3 October 2011 The twin forces of democracy and the rule of law can help advance progress on disarmament and positively impact the work of the United Nations committee that deals with the issue, a top United Nations official said today.
“Democracy and the rule of law are two powerful forces in the global environment that together can help strengthen the political will needed to move the disarmament agenda forward,” Sergio Duarte, the High Representative for Disarmament Affairs, told the General Assembly committee that deals with disarmament and international security issues, also known as the First Committee.
As the committee, chaired by Ambassador Jarmo Viinanen of Finland, began its general debate, Mr. Duarte noted that disarmament remains a goal shared by all Member States.
“What is most needed now is the political will to translate these goals into action. For this work to be undertaken on a global scale, there is no substitute for the UN disarmament machinery as a venue for multilateral cooperation,” he said. “It remains the world’s great ‘assembly line’ for the construction and maintenance of global disarmament norms.
“As the forces of democracy continue to grow, so too will the legitimacy of international rules in this field – and as the rule of law continues to come to disarmament, so too will the world welcome the additional stability, predictability and basic fairness that will arise as a result,” said the High Representative.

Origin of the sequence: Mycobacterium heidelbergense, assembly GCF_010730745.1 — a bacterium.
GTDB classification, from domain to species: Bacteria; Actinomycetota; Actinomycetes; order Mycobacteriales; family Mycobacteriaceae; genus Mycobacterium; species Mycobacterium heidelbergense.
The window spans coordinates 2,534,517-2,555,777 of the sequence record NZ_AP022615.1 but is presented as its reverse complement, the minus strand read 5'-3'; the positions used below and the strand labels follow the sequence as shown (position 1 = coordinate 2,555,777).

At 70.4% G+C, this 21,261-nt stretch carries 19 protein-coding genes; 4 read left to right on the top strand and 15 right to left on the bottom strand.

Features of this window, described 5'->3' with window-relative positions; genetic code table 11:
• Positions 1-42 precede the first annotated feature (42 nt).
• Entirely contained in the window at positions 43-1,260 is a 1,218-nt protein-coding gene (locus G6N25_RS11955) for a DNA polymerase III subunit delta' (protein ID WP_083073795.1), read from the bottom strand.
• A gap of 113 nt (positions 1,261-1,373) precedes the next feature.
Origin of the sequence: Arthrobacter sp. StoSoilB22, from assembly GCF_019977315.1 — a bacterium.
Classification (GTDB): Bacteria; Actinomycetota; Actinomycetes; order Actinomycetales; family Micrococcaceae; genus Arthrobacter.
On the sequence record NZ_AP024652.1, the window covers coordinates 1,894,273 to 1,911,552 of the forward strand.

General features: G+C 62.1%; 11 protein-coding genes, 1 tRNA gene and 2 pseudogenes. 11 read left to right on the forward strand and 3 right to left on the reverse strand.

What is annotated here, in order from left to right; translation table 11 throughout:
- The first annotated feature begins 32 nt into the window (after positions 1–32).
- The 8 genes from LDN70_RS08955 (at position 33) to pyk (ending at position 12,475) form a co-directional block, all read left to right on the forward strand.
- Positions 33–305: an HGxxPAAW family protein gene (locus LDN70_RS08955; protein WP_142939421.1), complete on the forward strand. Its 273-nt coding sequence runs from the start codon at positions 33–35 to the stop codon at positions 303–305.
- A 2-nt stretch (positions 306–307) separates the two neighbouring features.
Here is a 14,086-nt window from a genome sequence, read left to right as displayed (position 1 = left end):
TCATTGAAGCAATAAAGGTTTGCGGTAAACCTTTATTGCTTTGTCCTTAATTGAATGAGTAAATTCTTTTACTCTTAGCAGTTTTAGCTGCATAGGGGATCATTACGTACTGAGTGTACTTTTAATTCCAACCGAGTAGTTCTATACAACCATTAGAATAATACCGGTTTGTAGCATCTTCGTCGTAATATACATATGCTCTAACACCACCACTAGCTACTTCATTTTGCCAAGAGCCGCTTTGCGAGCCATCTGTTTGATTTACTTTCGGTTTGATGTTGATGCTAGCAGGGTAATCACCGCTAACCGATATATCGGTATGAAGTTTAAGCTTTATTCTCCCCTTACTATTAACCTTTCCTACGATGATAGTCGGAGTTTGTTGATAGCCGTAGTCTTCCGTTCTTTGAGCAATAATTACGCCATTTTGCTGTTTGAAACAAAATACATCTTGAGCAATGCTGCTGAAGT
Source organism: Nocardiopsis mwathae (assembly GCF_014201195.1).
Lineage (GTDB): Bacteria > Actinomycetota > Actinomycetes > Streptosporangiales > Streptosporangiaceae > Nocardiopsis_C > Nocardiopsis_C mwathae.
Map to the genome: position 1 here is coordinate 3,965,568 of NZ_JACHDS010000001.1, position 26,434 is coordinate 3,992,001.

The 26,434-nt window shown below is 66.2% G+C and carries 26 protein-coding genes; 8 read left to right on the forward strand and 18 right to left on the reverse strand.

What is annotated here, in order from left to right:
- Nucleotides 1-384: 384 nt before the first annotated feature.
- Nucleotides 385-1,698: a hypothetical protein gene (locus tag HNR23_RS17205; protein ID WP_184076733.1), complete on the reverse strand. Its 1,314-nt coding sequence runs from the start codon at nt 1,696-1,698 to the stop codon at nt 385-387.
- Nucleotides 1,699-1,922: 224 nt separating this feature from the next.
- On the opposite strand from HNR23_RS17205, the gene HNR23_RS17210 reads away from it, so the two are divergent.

He pointed to the democratic revolution that is sweeping the world, and said that evidence that democracy is coming to disarmament is “indisputable” in light of the actions by mayors, grass-roots organizations and civil society groups in promoting progress in nuclear disarmament.
“It is apparent in the persisting and growing expectations voiced in the General Assembly for new progress in disarmament,” he stated. “And as the world’s largest democratic body, the General Assembly offers a forum for each State, large or small, to participate in the process of developing multilateral disarmament norms.
“And as democracy is coming to disarmament, so too is the rule of law,” Mr. Duarte added, saying that this is apparent in many ways, including the efforts to gain universal membership in the key multilateral treaties dealing with weapons of mass destruction, as well as in the growing interest in support of negotiating a nuclear weapons convention.
The forces of democracy and the rule of law also have the potential to help in achieving the goal of a reduction in military spending, Mr. Duarte stated. The world is reportedly spending over $1.6 trillion a year for military purposes, he noted, while progress in achieving the global anti-poverty targets known as the Millennium Development Goals (MDGs) has fallen short of expectations given the lack of resources.
“In terms of the work of this committee, it is therefore quite clear that we should not close up shop and wait for the dawning of world peace as a precondition for disarmament, non-proliferation and arms control to succeed.
“To the contrary, our efforts in each of these fields make their own vital and independent contributions to strengthening international peace and security,” said Mr. Duarte. “And as disarmament advances, the world advances.”
During the current 66th session of the Assembly, the deliberations of the committee will cover a wide range of issues, including weapons of mass destruction, the regulation and limitation of conventional arms, the relationship between disarmament and development, disarmament education, and institutions in the UN disarmament machinery.
Its general debate will continue through 11 October.
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